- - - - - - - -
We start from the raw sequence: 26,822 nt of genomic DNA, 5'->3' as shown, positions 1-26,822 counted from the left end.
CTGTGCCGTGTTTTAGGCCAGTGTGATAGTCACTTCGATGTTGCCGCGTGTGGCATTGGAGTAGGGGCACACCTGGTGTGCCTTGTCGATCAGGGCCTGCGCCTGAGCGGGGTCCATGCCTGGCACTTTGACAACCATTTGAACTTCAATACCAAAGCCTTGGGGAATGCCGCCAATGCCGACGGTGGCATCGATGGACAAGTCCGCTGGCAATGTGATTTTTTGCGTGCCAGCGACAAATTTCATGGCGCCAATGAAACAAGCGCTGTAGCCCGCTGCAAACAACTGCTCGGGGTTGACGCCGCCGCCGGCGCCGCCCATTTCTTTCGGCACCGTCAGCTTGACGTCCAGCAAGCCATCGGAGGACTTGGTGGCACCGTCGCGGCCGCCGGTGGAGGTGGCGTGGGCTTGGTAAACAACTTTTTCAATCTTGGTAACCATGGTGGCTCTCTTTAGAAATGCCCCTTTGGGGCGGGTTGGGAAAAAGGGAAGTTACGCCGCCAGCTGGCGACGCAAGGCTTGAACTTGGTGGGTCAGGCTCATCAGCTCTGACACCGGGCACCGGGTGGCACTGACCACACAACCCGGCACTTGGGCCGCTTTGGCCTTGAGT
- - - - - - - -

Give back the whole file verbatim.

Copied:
We start from the raw sequence: 26,822 nt of genomic DNA, 5'->3' as shown, positions 1-26,822 counted from the left end.
CTGTGCCGTGTTTTAGGCCAGTGTGATAGTCACTTCGATGTTGCCGCGTGTGGCATTGGAGTAGGGGCACACCTGGTGTGCCTTGTCGATCAGGGCCTGCGCCTGAGCGGGGTCCATGCCTGGCACTTTGACAACCATTTGAACTTCAATACCAAAGCCTTGGGGAATGCCGCCAATGCCGACGGTGGCATCGATGGACAAGTCCGCTGGCAATGTGATTTTTTGCGTGCCAGCGACAAATTTCATGGCGCCAATGAAACAAGCGCTGTAGCCCGCTGCAAACAACTGCTCGGGGTTGACGCCGCCGCCGGCGCCGCCCATTTCTTTCGGCACCGTCAGCTTGACGTCCAGCAAGCCATCGGAGGACTTGGTGGCACCGTCGCGGCCGCCGGTGGAGGTGGCGTGGGCTTGGTAAACAACTTTTTCAATCTTGGTAACCATGGTGGCTCTCTTTAGAAATGCCCCTTTGGGGCGGGTTGGGAAAAAGGGAAGTTACGCCGCCAGCTGGCGACGCAAGGCTTGAACTTGGTGGGTCAGGCTCATCAGCTCTGACACCGGGCACCGGGTGGCACTGACCACACAACCCGGCACTTGGGCCGCTTTGGCCTTGAGT